Compressed air is one of the most important utilities in industrial plants. Instrument air is widely used to operate instruments, control systems, actuators and pneumatic systems. Instrument air is compressed clean air, which is distributed throughout facilities. It passes through different filtration and dryer stages. Even the slightest dirt, debris or moisture can damage sensitive instrument and control devices.

Many types of compressor are used in instrument air and plant air packages. Electric motor driven, water-cooled air compressors of the dry, oil-free type are commonly specified. The compressor package should come with auxiliary equipment to provide automatic, safe and reliable operation.

Air system guidelines

Guidelines for the pressure of air systems are usually set somewhere between 6.5 Barg and 11 Barg. However, many plants specify it at 8 Barg and not to exceed 10 Barg. Compressors, dryers, and receivers should also provide adequate capacity, pressure, reliability and availability.

Compressors are typically in n+1 configurations; n compressors are on duty with one on standby; n+2 configurations have been used in critical applications. The standby compressor should automatically operate when the other is out of order or its receiver pressure drops.

Positive displacement compressors, particularly dry screw-type air compressors and dry reciprocating air compressors, have been used in many applications. However, they cannot offer the reliability and availability of turbo-compressors. Various kinds of centrifugal compressor design are used when high reliability and availability are needed.

Centrifugal compressors are commonly specified for many applications. Air compressors are water-cooled to produce oil-free air. Impellers are usually of high-quality stainless steel and of welded, milled or cast construction. Integrally geared centrifugal compressors have become popular for air services because they offer lower cost, a compact and lightweight design, reliability and performance.

Impeller pinion bearings are usually of the oil-lubricated journal type that absorb thrust in both directions and can cope with high speed. Packaged compressors are best with a directly coupled electric motor drive, mounted on a common baseplate.

The package should also include air piping, non-return valves, safety valves, intercoolers, after-coolers, cooling water piping, lubricating oil system, local instruments, local control devices and acoustic canopy.

The compressor should also have an air-inlet filter and silencer, preferably incorporated into a common unit. Access is provided for ease of maintenance.

Surge is a major consideration with centrifugal compressors. The compressor should not trip when large air demand changes are experienced or when a standby compressor starts and supplies compressed air to the system.

A commonly used design is a single anti-surge valve for all stages of air compressor. Fast start-up is an important requirement; the air compressor, when on standby, should start and supply air to the system in less than 20 seconds.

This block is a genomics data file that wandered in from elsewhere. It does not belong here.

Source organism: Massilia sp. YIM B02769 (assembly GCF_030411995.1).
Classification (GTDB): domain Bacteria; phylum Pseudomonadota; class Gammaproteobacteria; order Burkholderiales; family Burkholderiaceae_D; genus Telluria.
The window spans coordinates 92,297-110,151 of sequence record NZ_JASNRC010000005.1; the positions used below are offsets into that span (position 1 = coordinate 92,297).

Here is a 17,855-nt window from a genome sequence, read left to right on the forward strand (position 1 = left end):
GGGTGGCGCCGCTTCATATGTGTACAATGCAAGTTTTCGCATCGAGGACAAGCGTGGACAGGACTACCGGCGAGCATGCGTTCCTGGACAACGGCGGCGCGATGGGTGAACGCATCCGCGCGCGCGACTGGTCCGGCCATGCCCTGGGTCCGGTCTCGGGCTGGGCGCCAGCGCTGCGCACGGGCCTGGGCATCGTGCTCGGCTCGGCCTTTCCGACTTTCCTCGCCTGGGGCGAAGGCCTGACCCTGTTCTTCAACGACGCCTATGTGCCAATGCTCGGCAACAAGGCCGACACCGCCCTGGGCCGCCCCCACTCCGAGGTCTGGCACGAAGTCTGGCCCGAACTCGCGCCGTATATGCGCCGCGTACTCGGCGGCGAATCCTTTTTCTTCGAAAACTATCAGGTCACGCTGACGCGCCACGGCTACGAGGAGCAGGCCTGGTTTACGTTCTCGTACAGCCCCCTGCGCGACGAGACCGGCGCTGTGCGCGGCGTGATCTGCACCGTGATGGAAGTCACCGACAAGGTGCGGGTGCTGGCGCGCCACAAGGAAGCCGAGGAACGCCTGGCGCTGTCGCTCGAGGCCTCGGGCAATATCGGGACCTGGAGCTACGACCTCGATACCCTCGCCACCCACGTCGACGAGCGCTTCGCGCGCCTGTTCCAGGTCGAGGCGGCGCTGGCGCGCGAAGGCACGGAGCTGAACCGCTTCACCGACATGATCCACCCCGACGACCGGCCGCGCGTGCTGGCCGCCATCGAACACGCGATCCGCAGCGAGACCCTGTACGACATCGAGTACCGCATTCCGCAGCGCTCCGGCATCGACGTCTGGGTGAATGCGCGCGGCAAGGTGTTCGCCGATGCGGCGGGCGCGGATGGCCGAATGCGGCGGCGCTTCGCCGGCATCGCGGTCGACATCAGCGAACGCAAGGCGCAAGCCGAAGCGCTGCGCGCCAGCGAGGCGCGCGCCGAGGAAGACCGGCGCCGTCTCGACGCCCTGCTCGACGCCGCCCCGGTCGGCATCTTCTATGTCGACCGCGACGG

A compressed air plant, consisting of air compressors, filters, dryers and air receivers, is usually located in a central building. Equipment, piping and auxiliaries should be configured properly for access, operation and maintenance.

Each air compressor should be fitted with an inlet air filter and silencer. The air filter should be a dry-dust filter with a filtration efficiency of 99.5% or better for particles above one micron in size.

Air heats up during compression. Intercoolers and aftercoolers should be designed to cool air discharge to a temperature not exceeding 40°C.

For some plants, cooling water might not be available and an air cooler might be needed. Generally, air coolers are large and bulky. If cooling water is available, specify water coolers. In this instance, though, corrosion might become an issue.

Material selection, design and thickness require great care. If stainless steel is not being used, a corrosion allowance of at least 3 mm should be added to the calculated thickness based on pressure ratings.

Cooling water supply

Heat exchangers and coolers are usually designed for a cleanliness factor of 85% and a maximum cooling water velocity of 2 m/s. Supply of cooling water should be automatic, continuous and controlled by the compressor cooling water inlet control valves. A flow regulating device should also be provided.

When compressed air is cooled, condensate forms in the air stream. All traces of water should be separated and drained. A commonly used drainage system has a continuous-bleed V-notch gate valve, a timer-controlled solenoid valve and a manually operated bypass drain valve with discharge piping to drains. In addition to the drainage system, a moisture separator should be provided before the discharge of each intercooler and aftercooler.